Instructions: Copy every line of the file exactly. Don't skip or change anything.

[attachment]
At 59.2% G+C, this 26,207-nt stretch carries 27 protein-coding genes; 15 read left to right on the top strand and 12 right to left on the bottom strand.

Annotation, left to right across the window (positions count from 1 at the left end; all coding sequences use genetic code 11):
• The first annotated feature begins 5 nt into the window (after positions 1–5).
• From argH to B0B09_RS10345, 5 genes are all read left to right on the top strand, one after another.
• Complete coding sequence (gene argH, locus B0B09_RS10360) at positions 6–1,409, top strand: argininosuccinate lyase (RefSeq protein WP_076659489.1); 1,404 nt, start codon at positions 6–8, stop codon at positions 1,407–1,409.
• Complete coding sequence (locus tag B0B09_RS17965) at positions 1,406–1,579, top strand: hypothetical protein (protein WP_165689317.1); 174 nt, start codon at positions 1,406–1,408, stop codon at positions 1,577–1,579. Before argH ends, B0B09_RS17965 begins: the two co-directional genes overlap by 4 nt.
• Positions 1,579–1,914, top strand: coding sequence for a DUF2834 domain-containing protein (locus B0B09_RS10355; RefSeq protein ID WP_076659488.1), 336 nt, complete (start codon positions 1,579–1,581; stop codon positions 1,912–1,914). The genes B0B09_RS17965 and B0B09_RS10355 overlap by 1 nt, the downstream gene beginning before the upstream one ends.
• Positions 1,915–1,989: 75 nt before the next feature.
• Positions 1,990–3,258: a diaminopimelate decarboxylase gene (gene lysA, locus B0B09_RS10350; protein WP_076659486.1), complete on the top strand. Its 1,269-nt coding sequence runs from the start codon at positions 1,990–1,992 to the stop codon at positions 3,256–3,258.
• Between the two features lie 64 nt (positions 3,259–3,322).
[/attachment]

At 59.2% G+C, this 26,207-nt stretch carries 27 protein-coding genes; 15 read left to right on the top strand and 12 right to left on the bottom strand.

Annotation, left to right across the window (positions count from 1 at the left end; all coding sequences use genetic code 11):
• The first annotated feature begins 5 nt into the window (after positions 1–5).
• From argH to B0B09_RS10345, 5 genes are all read left to right on the top strand, one after another.
• Complete coding sequence (gene argH, locus B0B09_RS10360) at positions 6–1,409, top strand: argininosuccinate lyase (RefSeq protein WP_076659489.1); 1,404 nt, start codon at positions 6–8, stop codon at positions 1,407–1,409.
• Complete coding sequence (locus tag B0B09_RS17965) at positions 1,406–1,579, top strand: hypothetical protein (protein WP_165689317.1); 174 nt, start codon at positions 1,406–1,408, stop codon at positions 1,577–1,579. Before argH ends, B0B09_RS17965 begins: the two co-directional genes overlap by 4 nt.
• Positions 1,579–1,914, top strand: coding sequence for a DUF2834 domain-containing protein (locus B0B09_RS10355; RefSeq protein ID WP_076659488.1), 336 nt, complete (start codon positions 1,579–1,581; stop codon positions 1,912–1,914). The genes B0B09_RS17965 and B0B09_RS10355 overlap by 1 nt, the downstream gene beginning before the upstream one ends.
• Positions 1,915–1,989: 75 nt before the next feature.
• Positions 1,990–3,258: a diaminopimelate decarboxylase gene (gene lysA, locus B0B09_RS10350; protein WP_076659486.1), complete on the top strand. Its 1,269-nt coding sequence runs from the start codon at positions 1,990–1,992 to the stop codon at positions 3,256–3,258.
• Between the two features lie 64 nt (positions 3,259–3,322).